Anti-Theft Immobiliser
This prevents a vehicle’s engine from starting when the key is not present – ensuring that a vehicle can’t be hot-wired.

All-Wheel Drive. This is a system that uses a front, rear, and a centre differential to provide power to all four wheels of a vehicle.


BA/Braking Assist
A computer system that monitors how aggressively the driver is braking. If it thinks that you’re braking to prevent an accident, it will apply even more braking force to the wheels to help prevent the accident from occurring.

Oddly termed ‘bushes’ are usually small rubber parts that help to cushion your car’s suspension system. As a rubber component, they can wear out over time but are easy enough to replace.


A chassis is the (roughly) rectangular (usually) steel frame that holds the body and engine of your vehicle. As the foundations of the vehicle, it lays an important part in the vehicle’s stability, handling, and overall shape.

Central-Locking. You may see this one in vehicle listings and it looks like it’ll be something more complicated than it actually is.

CV Joints
Constant Velocity Joints. These are located just behind your wheels and transmit engine power while still allowing full steering and suspension movement. The CV joints are protected by black ‘boots’ which keep out dust and help contain the lubricant. As these wear out, you may notice a knocking noise under hard cornering. Come and see our service team to get them replaced.

Continuous Velocity Transmission. Basically a type of gearbox that helps to maintain a constant transfer of power to your car’s wheels (rather than regular loss of power when changing gears in a manual car). Those keen to find out more can do so by viewing this video.


Displacement refers to your vehicle’s engine capacity, usually measured in litres (l) or cubic-centimetres (cc).  In broad terms, the bigger the engine capacity, the more powerful your engine. However, engines and vehicle technology can be a lot more complex than this and there are various other factors involved so bigger does not always mean faster.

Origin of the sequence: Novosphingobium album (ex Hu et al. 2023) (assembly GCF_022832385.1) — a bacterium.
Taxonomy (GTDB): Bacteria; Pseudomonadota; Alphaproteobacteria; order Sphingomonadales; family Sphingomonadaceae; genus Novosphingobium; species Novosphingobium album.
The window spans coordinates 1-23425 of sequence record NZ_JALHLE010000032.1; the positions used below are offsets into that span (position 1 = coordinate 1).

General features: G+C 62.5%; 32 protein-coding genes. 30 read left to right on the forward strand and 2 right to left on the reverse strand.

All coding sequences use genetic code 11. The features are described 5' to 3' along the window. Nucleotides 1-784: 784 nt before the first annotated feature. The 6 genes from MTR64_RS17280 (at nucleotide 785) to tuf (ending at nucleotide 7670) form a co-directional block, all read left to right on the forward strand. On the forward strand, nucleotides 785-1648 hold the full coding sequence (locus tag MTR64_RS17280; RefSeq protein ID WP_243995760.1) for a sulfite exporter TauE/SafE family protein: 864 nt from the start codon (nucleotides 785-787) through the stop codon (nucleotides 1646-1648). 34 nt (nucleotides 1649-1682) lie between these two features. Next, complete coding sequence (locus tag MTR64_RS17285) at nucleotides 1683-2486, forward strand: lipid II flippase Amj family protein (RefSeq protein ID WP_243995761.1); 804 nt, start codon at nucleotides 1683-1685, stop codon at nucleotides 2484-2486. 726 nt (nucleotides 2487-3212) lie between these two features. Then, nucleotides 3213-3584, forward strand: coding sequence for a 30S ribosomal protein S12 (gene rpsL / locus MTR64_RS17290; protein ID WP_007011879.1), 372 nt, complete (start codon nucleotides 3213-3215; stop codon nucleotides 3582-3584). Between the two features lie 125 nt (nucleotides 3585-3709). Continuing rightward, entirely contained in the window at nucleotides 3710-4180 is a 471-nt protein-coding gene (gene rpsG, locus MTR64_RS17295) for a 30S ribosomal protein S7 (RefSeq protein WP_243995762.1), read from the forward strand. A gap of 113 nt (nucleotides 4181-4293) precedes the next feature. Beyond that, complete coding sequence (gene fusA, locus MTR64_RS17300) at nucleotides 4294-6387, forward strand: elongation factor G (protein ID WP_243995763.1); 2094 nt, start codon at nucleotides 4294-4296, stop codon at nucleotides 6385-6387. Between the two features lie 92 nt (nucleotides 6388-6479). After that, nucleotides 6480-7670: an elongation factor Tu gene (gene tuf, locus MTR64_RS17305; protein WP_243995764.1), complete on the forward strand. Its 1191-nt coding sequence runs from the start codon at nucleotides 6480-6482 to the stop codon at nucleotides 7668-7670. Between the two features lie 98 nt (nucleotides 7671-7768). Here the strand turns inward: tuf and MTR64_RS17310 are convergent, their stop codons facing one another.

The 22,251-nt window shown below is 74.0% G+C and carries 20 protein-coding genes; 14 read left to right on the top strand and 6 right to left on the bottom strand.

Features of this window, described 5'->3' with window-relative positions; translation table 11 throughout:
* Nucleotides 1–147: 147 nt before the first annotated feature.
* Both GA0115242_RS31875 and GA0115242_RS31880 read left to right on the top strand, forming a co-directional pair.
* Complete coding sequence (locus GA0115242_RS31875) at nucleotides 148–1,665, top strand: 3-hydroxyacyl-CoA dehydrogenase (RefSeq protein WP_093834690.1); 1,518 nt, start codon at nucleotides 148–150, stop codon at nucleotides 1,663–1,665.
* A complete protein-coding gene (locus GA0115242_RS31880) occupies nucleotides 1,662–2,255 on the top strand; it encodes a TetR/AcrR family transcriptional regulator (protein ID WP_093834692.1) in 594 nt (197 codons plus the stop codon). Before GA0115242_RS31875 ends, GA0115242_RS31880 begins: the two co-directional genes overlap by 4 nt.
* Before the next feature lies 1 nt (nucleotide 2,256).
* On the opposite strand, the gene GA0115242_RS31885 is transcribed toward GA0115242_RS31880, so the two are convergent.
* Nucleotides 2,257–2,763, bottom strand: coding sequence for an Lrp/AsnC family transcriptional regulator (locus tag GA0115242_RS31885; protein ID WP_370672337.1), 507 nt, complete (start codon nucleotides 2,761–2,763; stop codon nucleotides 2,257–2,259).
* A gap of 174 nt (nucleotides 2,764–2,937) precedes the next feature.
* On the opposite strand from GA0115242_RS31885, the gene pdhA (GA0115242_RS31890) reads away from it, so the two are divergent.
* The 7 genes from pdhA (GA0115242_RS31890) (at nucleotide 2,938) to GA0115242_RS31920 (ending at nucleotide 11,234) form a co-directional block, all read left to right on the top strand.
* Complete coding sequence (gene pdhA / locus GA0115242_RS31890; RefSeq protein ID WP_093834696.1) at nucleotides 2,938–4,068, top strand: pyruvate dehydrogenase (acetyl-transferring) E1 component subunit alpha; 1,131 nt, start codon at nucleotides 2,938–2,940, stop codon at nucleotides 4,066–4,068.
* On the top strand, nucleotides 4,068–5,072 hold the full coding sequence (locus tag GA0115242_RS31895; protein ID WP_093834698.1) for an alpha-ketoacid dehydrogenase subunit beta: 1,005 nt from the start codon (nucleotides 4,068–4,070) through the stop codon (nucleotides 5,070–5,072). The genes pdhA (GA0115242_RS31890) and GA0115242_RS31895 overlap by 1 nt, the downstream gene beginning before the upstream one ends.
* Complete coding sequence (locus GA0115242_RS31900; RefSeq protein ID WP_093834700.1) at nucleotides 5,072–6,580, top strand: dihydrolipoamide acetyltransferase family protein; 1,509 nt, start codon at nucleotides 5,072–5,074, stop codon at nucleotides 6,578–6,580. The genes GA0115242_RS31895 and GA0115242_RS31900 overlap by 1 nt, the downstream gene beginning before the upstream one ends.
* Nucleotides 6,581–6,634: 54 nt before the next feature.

Daytime Running Lights. These are simply lights that are designed to be active continuously, helping to improve safety and even adding to the visual appeal of your car.

Double Over-Head Cam(shaft). Basically (and generally) a higher performing engine that can operate at higher revolution speeds.


Electronic Brake-force Distribution. This system automatically controls exactly how much brake force is applied to each wheel depending on road conditions, speed, loading, etc. This maximises stopping power whilst maintaining vehicle control.

Electronic Fuel-Injection. This is basically a method to drive fuel into an engine. It has a number of benefits, including increased fuel efficiency and cleaner exhaust emissions as well as performance enhancements including smoother engine response, easier starting, increased maintenance intervals, and more. Take a look at this article on How Stuff Works for more information.

Electronic Stability Programme. Can also be known as ESC – Electronic Stability Control. This system controls braking and power to help the driver maintain directional stability while steering. Take a look at this YouTube video for a side-by-side demonstration.


Fix Or Repair Daily (OK, OK. We’re just kidding!)


Hill-Start Assist. The Hill-Start Assist does exactly what it says on the tin. A computer realises that your vehicle is on an incline and so helps to apply engine power to keep your vehicle in position and prevent it from rolling down the slope.


Limited Slip Differential. This is best explained by watching the video that this gentleman has put together. After viewing that, you can see it in real-world terms by viewing the excellent video by this Nissan X-Trail owner.


SRS Airbags
The ‘SRS’ stands for Supplemental Restraint System. It’s not really a brand name, it’s more to show that the airbag is an additional form of restraint to the seatbelt rather than a stand-alone restraint.

SRS Airbag


Tiptronic – sometimes known as steptronic, touchtronic or touchshift – is a type of automatic transmission that allows the driver to manually change gears, usually by nudging the gear stick in a certain direction or through using paddle shifters.

A twisting force measured as the distance a one-foot crank can push one pound in a circular motion. The more torque a vehicle has, the more power is at its disposal for accelerating and towing.

There are plenty more automotive terms out there. We’ll continue to add to this list over time but if you do have any specific questions when it comes to other terminology, be sure to drop us a line. We may even include it here.